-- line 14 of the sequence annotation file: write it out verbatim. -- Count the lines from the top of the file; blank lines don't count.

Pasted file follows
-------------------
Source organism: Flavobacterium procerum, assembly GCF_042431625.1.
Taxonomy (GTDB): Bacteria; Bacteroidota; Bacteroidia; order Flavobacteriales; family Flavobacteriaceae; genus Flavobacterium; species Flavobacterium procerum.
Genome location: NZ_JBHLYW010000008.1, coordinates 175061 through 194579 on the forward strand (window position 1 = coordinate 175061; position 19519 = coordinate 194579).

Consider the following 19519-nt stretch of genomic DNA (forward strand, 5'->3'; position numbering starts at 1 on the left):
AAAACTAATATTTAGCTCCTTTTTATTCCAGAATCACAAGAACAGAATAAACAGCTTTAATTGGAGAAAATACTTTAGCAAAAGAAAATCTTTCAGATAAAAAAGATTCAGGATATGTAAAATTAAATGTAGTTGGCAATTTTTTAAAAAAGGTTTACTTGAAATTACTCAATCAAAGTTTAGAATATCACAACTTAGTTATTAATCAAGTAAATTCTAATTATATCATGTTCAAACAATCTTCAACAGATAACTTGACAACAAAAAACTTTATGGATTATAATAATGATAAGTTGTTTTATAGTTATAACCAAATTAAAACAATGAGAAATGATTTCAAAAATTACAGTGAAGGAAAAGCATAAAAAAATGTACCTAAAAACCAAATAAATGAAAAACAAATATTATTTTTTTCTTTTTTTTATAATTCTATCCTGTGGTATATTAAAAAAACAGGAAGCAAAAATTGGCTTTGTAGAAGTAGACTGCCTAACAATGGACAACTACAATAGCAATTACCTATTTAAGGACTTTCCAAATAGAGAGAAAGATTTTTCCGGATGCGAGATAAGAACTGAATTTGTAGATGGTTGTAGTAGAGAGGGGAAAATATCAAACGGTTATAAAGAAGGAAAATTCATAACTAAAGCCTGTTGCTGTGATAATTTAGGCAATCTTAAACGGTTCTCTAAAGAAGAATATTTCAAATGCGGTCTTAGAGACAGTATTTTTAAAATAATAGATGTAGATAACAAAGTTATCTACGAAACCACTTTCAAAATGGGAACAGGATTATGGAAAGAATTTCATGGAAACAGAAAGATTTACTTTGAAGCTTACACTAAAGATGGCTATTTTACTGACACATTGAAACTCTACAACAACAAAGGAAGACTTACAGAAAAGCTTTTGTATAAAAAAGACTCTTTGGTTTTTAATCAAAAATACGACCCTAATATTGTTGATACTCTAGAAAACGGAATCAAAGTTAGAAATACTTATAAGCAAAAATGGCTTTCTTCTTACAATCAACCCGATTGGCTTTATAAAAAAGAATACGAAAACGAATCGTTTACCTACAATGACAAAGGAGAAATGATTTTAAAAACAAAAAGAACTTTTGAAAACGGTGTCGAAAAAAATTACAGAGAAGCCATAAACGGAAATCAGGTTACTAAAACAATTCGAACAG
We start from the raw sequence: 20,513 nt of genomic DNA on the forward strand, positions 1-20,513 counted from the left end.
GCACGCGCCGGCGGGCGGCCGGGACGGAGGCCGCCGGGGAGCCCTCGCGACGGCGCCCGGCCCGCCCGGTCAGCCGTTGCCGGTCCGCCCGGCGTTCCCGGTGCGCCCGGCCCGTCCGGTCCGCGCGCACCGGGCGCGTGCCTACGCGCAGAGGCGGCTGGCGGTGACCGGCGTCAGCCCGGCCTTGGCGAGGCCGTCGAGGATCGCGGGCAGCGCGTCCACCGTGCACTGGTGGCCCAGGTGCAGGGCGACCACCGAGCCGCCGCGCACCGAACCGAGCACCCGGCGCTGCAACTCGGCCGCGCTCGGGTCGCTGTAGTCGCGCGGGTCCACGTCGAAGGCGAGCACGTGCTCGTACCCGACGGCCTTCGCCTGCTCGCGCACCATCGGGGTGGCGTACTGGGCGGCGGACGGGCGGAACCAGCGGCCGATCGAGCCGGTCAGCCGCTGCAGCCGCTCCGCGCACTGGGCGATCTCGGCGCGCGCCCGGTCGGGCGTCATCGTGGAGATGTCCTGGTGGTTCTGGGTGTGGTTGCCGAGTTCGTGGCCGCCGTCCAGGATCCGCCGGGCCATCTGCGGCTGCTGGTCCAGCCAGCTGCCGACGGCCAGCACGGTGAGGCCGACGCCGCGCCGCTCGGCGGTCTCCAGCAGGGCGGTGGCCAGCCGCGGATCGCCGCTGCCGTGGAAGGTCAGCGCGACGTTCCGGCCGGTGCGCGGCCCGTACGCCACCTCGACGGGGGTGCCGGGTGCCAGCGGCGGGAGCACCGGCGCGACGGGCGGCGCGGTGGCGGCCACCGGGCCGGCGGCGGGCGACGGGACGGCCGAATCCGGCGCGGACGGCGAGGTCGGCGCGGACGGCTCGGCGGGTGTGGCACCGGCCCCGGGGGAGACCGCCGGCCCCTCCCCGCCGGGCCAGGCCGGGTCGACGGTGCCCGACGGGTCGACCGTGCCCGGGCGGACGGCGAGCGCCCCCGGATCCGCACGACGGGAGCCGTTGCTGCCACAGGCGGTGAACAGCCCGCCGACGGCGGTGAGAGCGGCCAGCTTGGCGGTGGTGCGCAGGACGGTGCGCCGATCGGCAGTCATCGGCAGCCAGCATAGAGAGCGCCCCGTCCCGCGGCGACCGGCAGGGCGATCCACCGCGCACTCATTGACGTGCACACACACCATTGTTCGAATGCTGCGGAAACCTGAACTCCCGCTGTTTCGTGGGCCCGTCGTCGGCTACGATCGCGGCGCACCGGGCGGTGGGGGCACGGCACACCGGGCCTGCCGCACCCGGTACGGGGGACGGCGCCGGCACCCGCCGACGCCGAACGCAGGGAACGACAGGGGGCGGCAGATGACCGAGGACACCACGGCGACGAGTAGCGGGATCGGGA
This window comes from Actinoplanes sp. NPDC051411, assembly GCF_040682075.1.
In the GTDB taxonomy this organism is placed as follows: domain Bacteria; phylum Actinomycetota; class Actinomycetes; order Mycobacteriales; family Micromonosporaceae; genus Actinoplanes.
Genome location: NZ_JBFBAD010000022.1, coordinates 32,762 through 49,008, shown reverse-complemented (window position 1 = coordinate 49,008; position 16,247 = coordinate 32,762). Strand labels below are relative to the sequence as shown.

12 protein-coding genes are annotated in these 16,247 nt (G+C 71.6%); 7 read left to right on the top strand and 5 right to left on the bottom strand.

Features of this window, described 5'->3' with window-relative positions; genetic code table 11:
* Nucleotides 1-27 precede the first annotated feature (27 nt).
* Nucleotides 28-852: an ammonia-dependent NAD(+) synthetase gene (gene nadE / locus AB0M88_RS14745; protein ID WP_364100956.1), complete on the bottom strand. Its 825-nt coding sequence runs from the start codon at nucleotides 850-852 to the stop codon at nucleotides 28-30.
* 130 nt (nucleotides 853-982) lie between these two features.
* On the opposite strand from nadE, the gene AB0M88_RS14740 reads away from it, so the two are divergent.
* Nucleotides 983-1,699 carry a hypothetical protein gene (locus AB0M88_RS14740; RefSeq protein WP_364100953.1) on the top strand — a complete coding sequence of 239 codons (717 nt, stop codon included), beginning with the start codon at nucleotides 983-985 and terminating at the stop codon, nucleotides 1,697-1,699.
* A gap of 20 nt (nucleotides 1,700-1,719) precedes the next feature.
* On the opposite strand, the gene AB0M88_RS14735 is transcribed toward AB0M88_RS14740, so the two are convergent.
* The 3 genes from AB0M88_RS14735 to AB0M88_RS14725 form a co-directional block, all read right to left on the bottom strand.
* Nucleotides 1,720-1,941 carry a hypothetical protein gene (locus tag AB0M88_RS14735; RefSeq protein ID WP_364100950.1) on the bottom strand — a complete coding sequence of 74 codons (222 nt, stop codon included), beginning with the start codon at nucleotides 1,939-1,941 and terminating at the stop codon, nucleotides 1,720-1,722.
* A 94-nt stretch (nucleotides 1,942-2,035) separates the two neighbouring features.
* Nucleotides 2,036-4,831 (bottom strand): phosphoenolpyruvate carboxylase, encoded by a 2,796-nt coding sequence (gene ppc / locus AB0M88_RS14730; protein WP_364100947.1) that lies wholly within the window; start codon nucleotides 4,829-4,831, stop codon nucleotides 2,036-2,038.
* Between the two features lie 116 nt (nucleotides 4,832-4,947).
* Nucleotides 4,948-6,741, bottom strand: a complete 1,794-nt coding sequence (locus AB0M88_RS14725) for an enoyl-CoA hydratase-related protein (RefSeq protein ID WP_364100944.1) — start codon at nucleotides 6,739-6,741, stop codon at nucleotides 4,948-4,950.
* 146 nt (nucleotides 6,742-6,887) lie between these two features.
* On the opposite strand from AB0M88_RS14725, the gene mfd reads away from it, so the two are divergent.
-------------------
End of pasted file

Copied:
* Nucleotides 28-852: an ammonia-dependent NAD(+) synthetase gene (gene nadE / locus AB0M88_RS14745; protein ID WP_364100956.1), complete on the bottom strand. Its 825-nt coding sequence runs from the start codon at nucleotides 850-852 to the stop codon at nucleotides 28-30.